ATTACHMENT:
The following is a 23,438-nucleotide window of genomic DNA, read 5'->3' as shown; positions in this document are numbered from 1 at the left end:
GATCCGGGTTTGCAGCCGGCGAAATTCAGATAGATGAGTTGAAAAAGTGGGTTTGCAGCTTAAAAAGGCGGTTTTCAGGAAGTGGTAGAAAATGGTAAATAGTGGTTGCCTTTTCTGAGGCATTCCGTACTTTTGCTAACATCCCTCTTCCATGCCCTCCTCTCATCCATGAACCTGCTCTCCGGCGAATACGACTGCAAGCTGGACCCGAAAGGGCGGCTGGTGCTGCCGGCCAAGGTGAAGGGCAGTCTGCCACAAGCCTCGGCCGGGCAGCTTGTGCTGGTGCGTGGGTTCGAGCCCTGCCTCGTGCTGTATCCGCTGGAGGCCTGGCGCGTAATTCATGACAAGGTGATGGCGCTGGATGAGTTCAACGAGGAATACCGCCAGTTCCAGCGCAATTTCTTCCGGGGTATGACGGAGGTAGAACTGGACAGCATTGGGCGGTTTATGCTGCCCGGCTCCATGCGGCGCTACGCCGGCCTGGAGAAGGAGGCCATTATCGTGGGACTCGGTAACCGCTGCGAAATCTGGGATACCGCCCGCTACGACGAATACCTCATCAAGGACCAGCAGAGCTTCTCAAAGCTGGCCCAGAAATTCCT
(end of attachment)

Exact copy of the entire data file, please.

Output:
The following is a 23,438-nucleotide window of genomic DNA, read 5'->3' as shown; positions in this document are numbered from 1 at the left end:
GATCCGGGTTTGCAGCCGGCGAAATTCAGATAGATGAGTTGAAAAAGTGGGTTTGCAGCTTAAAAAGGCGGTTTTCAGGAAGTGGTAGAAAATGGTAAATAGTGGTTGCCTTTTCTGAGGCATTCCGTACTTTTGCTAACATCCCTCTTCCATGCCCTCCTCTCATCCATGAACCTGCTCTCCGGCGAATACGACTGCAAGCTGGACCCGAAAGGGCGGCTGGTGCTGCCGGCCAAGGTGAAGGGCAGTCTGCCACAAGCCTCGGCCGGGCAGCTTGTGCTGGTGCGTGGGTTCGAGCCCTGCCTCGTGCTGTATCCGCTGGAGGCCTGGCGCGTAATTCATGACAAGGTGATGGCGCTGGATGAGTTCAACGAGGAATACCGCCAGTTCCAGCGCAATTTCTTCCGGGGTATGACGGAGGTAGAACTGGACAGCATTGGGCGGTTTATGCTGCCCGGCTCCATGCGGCGCTACGCCGGCCTGGAGAAGGAGGCCATTATCGTGGGACTCGGTAACCGCTGCGAAATCTGGGATACCGCCCGCTACGACGAATACCTCATCAAGGACCAGCAGAGCTTCTCAAAGCTGGCCCAGAAATTCCT